The primary objective of this study is to examine the influence of information technology (IT) on organizational coordination costs using the theoretical lens of transaction cost economics. In doing so, the study addresses the following research questions: Does IT matter? How and why does IT matter to firms? How does coordination cost mediate the relationship between IT spending and firm productivity, and how does it influence IT spending and firm size when considering the information product industries (IPI) and the physical product industries (PPI)? To address these research questions, we use IT spending, coordination costs, firm size, and firm productivity with firm-level data, using Information Week and the Compustat data set in the United States, from 2011 to 2013. A SmartPLS path analysis was used to test the research hypotheses. The results show that use of the firm’s IT spending decreases coordination costs. Likewise, the results show that IT spending also decreases firm size. On the other hand, the results also show that IT spending does not significantly improve a firm’s productivity. Furthermore, the results indicate strong evidence that coordination costs act as a mediator between IT spending and firm size in IPI firms. Coordination costs also mediate the relationship between IT spending and firm productivity in IPI firms. Overall, this study sheds light on the importance of the impact of IT on reducing coordination costs as well as on firm size and firm productivity. This must be especially considered in regard to interorganizational coordination.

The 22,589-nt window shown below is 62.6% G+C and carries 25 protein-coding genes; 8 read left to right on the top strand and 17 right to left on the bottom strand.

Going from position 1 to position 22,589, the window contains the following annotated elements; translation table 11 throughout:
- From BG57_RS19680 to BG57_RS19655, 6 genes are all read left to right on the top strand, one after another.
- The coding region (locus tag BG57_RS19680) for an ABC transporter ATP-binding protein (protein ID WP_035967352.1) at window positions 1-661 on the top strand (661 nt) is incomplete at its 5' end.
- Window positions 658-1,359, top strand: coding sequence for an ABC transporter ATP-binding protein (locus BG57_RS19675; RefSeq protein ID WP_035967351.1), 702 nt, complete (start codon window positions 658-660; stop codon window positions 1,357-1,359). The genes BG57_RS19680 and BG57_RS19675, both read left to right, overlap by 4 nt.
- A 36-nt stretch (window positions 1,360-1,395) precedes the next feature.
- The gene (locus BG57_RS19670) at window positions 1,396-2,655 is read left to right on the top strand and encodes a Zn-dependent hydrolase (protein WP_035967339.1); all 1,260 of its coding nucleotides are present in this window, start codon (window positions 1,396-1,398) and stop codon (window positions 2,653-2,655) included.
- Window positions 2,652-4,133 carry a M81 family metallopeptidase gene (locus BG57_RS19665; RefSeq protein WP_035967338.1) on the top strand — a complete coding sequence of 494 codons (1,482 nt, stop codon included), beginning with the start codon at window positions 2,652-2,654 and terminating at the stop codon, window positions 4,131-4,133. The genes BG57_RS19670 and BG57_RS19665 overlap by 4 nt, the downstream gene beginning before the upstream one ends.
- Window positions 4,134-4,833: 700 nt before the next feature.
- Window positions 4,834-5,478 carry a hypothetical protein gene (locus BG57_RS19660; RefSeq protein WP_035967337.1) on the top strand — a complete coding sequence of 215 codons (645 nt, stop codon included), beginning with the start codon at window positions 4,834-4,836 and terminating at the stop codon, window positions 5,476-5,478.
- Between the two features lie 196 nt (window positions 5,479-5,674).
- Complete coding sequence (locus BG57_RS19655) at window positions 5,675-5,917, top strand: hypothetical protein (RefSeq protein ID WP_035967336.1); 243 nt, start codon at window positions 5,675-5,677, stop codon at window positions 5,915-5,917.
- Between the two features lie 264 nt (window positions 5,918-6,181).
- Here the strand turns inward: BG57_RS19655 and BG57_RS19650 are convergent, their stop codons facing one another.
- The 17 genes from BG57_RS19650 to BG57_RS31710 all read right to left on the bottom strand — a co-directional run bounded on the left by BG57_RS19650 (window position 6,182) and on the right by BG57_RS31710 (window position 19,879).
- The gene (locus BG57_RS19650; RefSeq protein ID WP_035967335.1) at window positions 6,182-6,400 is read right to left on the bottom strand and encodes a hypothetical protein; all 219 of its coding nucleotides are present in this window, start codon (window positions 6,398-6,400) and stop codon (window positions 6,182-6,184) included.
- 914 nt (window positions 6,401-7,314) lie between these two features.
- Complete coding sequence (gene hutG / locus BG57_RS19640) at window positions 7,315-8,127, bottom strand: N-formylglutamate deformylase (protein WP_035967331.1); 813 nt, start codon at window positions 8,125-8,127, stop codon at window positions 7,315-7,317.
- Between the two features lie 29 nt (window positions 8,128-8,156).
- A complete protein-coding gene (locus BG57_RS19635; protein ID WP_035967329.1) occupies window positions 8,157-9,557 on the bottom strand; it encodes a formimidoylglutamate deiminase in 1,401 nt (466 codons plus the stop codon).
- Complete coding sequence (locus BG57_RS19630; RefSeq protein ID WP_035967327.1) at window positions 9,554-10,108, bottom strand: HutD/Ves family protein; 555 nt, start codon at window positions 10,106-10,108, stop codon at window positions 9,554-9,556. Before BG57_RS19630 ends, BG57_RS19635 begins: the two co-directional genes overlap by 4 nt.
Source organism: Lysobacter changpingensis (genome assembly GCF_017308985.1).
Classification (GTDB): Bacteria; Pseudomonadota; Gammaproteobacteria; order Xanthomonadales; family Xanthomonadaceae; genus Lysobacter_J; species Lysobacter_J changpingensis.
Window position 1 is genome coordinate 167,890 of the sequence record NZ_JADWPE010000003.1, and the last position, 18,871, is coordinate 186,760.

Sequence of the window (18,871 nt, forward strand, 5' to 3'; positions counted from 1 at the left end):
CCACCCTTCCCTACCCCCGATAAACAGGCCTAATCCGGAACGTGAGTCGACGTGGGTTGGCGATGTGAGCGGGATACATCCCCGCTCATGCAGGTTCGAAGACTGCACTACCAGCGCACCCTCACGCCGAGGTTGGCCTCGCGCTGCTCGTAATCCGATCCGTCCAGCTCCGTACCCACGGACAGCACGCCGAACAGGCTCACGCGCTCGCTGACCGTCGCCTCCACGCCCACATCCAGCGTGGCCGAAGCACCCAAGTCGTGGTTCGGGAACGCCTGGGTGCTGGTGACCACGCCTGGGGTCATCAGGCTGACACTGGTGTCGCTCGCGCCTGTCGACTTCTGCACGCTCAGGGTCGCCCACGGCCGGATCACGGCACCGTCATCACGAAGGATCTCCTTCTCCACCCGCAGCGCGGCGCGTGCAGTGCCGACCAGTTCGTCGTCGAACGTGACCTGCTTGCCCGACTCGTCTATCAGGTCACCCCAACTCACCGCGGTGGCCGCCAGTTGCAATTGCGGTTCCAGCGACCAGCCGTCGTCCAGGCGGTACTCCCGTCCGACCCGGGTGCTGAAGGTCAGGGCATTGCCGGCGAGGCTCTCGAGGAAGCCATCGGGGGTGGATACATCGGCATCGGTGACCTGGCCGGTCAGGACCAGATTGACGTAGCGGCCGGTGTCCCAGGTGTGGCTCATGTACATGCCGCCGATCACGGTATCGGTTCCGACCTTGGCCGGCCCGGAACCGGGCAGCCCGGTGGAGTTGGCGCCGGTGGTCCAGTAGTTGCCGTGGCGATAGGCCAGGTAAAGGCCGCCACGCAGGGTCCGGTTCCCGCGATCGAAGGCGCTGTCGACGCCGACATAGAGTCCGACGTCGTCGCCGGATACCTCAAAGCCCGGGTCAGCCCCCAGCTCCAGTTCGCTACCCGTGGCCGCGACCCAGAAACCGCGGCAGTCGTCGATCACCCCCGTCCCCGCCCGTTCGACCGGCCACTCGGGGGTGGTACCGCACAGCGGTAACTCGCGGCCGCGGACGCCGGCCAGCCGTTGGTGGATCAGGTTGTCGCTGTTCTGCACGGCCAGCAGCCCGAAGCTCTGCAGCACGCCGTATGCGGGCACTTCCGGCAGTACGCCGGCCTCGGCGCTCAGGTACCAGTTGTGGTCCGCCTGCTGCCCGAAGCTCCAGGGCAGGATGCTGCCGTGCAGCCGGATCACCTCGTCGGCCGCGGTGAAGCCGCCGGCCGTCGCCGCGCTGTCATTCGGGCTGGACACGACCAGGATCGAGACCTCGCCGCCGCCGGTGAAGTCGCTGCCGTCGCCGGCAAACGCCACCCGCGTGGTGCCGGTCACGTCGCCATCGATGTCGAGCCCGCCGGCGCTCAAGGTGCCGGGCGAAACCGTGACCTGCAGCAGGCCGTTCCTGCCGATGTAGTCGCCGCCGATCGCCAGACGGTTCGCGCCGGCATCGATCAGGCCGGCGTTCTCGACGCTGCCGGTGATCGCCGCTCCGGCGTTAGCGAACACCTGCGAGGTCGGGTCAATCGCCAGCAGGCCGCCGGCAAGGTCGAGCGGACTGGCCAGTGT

All Science Journal Classification (ASJC) codes
- Business and International Management
- Economics and Econometrics